Updates to the Wyeth Family Project

One of my current projects is to document the Wyeth family of New England through the 1600s to the 1900s. The progenitor of the family was Nicholas Wyeth, born in England and emigrated to Cambridge, Middlesex County, Massachusetts during the early part of the Great Migration. He died in 1680. He was my 10th great-grandfather.

The genealogy itself, while only partly documented, is coming along nicely. I’ve been touching it off and on for several years now. Parts of this genealogy I’ve lifted off of the Internet. I’ve been looking for documents to back up the assertions made in that version. Some of the undocumented materials seem to be based on personal knowledge and recent events, so there should be documents online.

The genealogy as it exists right now is about 25 8.5” x 11” inch pages with footnotes. It is in a fairly strict NEHGS Register style. I plan to post it somewhere in the future, but not just yet since there is unfinished business with the more recent family sketches. Since it is a fairly short document, perhaps growing to 50 or so pages, I’ll probably not publish it on Amazon or Lulu, where my other publications are available.

One of the more interesting parts I’ve found is: Ruth Shepard, who married William Wyeth (1657-1703), was not the daughter of Thomas Shepard, born say 1635-1637 and died at Milton, Massachusetts 26 September 1719, and Hannah Ensign, born probably at Scituate, Massachusetts circa 1638 (baptized at Hingham, Massachusetts 6 July 1640) and died at Malden, Massachusetts 14 March 1697/8. [Robert E. Bowman, “Ensigns Revisited,” The American Genealogist, 73 (October 1998), 249.] Who she was seems to remain a mystery.

Some of the families covered, in particular the New England families, I’ve fairly completely documented, but trailing the others will be a challenge. Since they seem to have dispersed across the country, some to Washington state and some to the western states, I’ve got my work cut out for me.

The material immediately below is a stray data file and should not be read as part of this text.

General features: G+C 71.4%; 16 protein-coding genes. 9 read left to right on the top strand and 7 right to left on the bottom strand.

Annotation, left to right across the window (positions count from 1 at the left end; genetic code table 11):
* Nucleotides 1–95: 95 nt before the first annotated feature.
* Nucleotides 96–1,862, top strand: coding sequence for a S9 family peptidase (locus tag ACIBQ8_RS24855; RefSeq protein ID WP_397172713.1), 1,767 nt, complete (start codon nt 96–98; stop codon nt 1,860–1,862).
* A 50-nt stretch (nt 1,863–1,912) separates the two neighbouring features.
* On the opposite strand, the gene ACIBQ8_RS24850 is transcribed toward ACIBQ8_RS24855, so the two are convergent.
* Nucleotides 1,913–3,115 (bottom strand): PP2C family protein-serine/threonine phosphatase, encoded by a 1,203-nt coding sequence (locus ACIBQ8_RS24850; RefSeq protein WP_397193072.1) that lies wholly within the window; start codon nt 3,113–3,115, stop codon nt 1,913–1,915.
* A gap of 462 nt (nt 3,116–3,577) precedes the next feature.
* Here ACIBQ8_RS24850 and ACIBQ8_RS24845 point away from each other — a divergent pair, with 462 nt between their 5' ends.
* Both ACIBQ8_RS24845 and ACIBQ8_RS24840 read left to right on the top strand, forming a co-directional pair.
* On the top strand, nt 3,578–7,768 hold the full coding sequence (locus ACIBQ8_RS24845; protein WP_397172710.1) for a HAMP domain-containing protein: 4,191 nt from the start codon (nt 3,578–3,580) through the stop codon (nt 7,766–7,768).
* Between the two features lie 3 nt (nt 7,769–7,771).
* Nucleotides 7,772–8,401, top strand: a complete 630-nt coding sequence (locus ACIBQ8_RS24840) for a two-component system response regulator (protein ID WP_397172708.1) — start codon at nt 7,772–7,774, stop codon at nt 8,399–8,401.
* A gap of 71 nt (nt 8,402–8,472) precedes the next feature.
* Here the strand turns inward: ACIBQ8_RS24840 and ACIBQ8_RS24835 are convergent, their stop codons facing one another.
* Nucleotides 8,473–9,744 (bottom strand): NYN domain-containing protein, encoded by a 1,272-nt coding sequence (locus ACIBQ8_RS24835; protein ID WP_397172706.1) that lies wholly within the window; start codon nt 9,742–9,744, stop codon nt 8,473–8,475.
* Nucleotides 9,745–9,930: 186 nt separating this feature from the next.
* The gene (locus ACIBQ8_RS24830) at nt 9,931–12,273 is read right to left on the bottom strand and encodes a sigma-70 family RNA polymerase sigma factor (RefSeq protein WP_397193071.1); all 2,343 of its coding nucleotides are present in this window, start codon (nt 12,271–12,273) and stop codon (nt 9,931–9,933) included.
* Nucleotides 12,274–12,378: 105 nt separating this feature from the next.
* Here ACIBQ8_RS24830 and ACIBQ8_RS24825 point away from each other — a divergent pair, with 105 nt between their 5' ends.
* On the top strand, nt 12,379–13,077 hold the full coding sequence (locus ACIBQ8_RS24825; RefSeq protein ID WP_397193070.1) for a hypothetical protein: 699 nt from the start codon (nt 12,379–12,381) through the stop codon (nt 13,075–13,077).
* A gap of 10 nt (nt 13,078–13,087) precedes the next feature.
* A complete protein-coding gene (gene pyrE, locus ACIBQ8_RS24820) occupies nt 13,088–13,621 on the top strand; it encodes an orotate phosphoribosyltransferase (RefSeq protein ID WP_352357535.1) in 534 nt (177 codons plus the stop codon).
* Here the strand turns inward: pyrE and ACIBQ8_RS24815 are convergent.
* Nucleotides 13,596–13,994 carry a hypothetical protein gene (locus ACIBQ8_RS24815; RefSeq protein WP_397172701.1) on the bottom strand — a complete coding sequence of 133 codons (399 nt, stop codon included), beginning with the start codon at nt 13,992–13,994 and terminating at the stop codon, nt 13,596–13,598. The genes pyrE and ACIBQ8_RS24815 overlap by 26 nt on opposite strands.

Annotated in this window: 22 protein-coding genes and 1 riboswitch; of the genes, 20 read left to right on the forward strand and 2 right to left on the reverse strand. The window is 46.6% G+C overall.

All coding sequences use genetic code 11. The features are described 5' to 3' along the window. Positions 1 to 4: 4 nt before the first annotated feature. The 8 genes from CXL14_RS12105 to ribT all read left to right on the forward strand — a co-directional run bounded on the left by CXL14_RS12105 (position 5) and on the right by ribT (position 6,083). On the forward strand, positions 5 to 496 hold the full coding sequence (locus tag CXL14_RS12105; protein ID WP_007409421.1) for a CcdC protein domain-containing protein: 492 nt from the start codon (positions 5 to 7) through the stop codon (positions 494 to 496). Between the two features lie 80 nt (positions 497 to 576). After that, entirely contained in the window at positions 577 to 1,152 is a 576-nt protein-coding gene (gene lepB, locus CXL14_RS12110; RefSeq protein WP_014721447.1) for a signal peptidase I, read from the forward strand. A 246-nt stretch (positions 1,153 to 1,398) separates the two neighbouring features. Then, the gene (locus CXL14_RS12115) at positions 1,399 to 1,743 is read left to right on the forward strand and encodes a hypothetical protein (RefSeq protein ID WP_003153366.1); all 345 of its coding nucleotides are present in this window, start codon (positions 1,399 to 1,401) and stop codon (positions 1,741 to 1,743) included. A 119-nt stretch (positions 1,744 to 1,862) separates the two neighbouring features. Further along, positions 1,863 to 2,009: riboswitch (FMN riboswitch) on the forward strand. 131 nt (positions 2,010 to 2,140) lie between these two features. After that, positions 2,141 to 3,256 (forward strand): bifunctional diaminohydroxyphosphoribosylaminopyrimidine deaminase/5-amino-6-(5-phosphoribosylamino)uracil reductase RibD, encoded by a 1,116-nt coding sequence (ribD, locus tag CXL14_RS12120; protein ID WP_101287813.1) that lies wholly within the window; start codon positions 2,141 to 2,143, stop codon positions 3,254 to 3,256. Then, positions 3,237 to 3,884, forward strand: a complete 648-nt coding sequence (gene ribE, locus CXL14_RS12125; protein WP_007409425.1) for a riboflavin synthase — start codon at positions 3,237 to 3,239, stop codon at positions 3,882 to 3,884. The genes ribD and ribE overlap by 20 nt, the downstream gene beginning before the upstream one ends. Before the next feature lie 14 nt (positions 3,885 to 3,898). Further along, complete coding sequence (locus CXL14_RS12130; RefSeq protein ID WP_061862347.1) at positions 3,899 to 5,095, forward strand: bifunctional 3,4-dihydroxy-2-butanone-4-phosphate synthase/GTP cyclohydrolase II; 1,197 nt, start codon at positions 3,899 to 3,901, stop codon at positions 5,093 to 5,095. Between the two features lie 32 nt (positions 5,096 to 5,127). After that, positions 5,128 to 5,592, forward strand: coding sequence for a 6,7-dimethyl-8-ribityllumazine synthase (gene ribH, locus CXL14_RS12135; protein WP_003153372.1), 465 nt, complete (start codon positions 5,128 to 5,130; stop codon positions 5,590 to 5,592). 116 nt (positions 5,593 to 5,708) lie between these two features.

Sarah Agnes and Nettie Christina Mellen, Sisters Born too Close to Each Other

According to my volume of Descendants of Simon Mellen, c. 1636-1694, pages 195-196, two sisters were born within 8 months of each other. Sarah Agnes Mellen was born 13 November 1869 and Nettie Christina Mellen was born 15 July 1870.

There is an incorrect date for one of the two.

The source I gave, Cutter’s Genealogical and Personal Memoirs Relating to the Families of the State of Massachusetts, volume 4, page 2171, shows the dates given above.

Checking the Massachusetts vital records on the NEHGS website, americanancestors.org, for Cambridge, I find that an unnamed female surnamed Mellen was born on 20 November 1869. This is likely to be Sarah Agnes Mellen.

Nettie Christina Mellen, on the other hand, according to the NEHGS records, was born in July 1871, and died 14 July 1872, aged one year. There was no day given in the date field of the birth record.

The Blethen Genealogy book

Back in 2013 I put together a new version of the Blethen Genealogy, which is in the public domain. This reformatted and reset version is a fairly faithful reproduction of the original. The Blethen Genealogy takes the family back to the New England colonies and to Wales.

While I do have some questions about the veracity of some of the lineages, it is an interesting read.

My 2013 version is available on Lulu.com, just follow the link below: